Friday, October 21, 2016

The Problem with Internet Revisionism

In the past, I wrote about the spread of the absurd myth that Roman legions played hopscotch, and a number of other internet myths (eg, the origins of "gallic")* that seem to have gained currency, spread far and wide thanks to the ubiquity of the internet and the obsession with posting "surprising revelations".

Well, I found another bit of information that seems to be making the rounds, and one which I am greeting again with skepticism. This is the rebuttal of the belief Napoleon was short.

Now, the theory is that Napoleon was "normal height for a French man of his age" and that the "myth" of his shortness was the result of British propaganda. Unfortunately, he was also described as short by French and others unlikely to be subject to British propaganda, so the other excuse is that his guards were tall, making him "look short" or that his nickname "the little corporal" misled people.

Pardon me, but this strikes me as a bit suspect.

Well, I put a little effort into looking for the source of this "conventional wisdom" that Napoleon was "not really short". And it turns out that the source is the testimony of his valet and personal doctor given on his death that he was 5 foot, 2 inches and 4 lines. According to those pushing this line, the pre-revolution foot and inch were larger than imperial measures (why they did not use revolutionary metric measures, I do not know...), so he was "really" 5 foot 6 inches.

Well, it is possible. But then again, why did EVERYONE imagine he was short until suddenly in the 21st century, some genius discovered he was not? It would seem, had he not been short, someone would have mentioned it in writing somewhere, as it is such a pervasive impression. Yet, until a few revisionist historians stumbled on this one quote, and the internet picked it up, everyone seemed content to imagine he was short.

So, let us try another thought. Maybe Napoleon was truly short. Maybe he was 5 foot in old measures. But, upon his death, rather than confirm this, his valet and doctor released a measurement with a few added inches, bringing him up to average. Perhaps, just perhaps, the reason there is no recorded objection to descriptions of him as short, is because he was short, and the single measure upon which this story rests was not entirely accurate.

It is not certain, but given the fact that no one noticed he was average height until two centuries later, it seems to fit historical records better.

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* See "The Power of Myth on the Internet", "Why People Don't Take Academics Seriously", "Grind Those Axes, Wiki Editors!", "Backwards Thinking and the Number of the Beast" and "Amusing 'Truths'".

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POSTSCRIPT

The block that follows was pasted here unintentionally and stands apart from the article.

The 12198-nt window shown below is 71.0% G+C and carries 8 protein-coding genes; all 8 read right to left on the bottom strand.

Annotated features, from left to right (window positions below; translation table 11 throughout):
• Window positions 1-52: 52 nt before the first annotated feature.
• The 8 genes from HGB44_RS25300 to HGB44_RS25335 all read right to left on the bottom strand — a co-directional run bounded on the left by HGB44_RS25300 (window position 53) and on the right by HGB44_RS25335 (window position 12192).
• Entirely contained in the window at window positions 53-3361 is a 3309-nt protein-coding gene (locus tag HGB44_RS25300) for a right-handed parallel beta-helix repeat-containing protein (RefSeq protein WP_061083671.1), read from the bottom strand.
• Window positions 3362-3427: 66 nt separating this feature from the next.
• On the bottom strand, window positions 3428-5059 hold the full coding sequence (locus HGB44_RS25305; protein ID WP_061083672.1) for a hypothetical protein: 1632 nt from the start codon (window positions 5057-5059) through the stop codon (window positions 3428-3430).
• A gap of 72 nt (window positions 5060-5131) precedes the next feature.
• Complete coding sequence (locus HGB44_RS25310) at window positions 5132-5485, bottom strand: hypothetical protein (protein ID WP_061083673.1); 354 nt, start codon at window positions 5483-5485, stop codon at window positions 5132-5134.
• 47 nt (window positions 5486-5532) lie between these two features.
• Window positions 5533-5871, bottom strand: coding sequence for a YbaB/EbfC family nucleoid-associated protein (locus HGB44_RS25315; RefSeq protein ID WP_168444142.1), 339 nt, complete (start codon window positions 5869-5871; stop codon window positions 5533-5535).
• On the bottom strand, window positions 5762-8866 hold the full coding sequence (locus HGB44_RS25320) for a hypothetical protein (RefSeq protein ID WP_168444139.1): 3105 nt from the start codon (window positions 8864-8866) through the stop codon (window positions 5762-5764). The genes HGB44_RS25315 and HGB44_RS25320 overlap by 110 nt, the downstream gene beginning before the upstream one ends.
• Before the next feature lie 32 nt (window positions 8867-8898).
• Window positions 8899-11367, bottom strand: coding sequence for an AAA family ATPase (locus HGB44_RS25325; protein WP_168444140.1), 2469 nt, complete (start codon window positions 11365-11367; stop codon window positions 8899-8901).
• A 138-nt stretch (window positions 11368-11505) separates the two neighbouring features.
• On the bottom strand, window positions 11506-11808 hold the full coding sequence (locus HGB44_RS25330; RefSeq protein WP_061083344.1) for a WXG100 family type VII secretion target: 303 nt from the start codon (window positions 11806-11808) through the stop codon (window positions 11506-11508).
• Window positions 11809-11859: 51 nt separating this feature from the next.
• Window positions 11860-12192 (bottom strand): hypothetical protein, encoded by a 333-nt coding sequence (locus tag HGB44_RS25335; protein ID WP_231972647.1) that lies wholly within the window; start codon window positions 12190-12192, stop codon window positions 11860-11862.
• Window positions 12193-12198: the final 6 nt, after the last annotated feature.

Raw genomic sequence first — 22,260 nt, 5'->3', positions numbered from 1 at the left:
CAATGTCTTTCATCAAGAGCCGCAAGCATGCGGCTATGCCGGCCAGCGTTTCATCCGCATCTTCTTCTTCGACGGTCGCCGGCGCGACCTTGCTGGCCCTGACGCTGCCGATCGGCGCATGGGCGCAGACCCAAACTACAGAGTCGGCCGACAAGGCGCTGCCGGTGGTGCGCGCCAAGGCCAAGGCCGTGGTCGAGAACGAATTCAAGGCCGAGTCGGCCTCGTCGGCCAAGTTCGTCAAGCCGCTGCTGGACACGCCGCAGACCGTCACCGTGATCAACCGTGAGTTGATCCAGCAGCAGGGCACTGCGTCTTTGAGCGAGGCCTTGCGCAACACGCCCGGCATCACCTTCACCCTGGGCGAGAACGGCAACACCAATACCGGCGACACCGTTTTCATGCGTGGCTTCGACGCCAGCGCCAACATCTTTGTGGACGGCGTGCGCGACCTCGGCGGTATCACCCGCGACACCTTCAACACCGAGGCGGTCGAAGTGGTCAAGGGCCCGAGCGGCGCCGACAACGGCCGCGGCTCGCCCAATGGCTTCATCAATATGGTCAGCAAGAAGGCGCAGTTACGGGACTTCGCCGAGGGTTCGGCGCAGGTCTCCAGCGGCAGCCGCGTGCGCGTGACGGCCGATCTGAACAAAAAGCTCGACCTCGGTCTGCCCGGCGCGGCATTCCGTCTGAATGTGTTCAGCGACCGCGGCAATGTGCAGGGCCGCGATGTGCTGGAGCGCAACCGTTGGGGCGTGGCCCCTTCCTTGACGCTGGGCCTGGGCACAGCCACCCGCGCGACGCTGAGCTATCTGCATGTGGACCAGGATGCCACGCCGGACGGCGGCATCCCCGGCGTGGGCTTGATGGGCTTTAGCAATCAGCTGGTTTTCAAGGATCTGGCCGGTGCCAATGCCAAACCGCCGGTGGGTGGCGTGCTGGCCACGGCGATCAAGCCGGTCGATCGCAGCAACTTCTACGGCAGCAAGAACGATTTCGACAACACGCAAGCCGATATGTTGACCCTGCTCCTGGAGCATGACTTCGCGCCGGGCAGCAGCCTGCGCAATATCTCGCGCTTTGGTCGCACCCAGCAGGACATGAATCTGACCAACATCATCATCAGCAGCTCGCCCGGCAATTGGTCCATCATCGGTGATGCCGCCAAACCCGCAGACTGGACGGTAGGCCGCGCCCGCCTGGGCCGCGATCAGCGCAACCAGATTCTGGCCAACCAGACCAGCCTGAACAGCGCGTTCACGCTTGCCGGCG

Portraits are not the best evidence, I grant, but since important figures are usually depicted larger than they truly were, it is interesting in at least two portraits I found depicting Napoleon with others, he seems to be shorter than those around him. Not tremendously so, but certainly enough to be noticeable.


UPDATE (2016/11/2): I have discovered there IS a lot of dispute of this conventional wisdom on the internet. Apparently, once again, a single position is being treated as true since it produces supposedly "surprising" outcomes. Even Wikipedia (hardly a good source for real unbiased information) only presents the alternate view in a note. The argument often used, and quite a sound one, is, since St Helena was under British control, the autopsy would have used imperial measures, so he was 5 foot 2 inches British, not French. But the counter argument is his physician despised the British and wold not have "polluted" his emperor using a British measure. But, I find that pretty implausible given (1) the incredible prevalence of the short image throughout history until now and (2) the fact the British had total control over both the body and doctor and could easily have insisted on imperial measures. So, apparently once more the internet is presenting a single view as if it were the only view. So much for "all the world's information in one place".

By the way, there is a simple solution. I discovered a number of Napoleon's uniforms are preserved in various museums. It would be relatively easy to measure them and determine if they were more consistent with a man 5 foot 2 inches of five foot six or seven inches. But all we hear is that there is "confusion" over units and British propaganda and this single autopsy. That makes me skeptical about this revisionism, as it would be a much stronger case to simply give sleeve length and anthropometric data and have done with it. I suspect doing so would tend to result in something much closer to the old conventional view. I am going to see if I can find some measurements for his existing uniforms and if so, will be presenting them here, whether for or against my conclusions.

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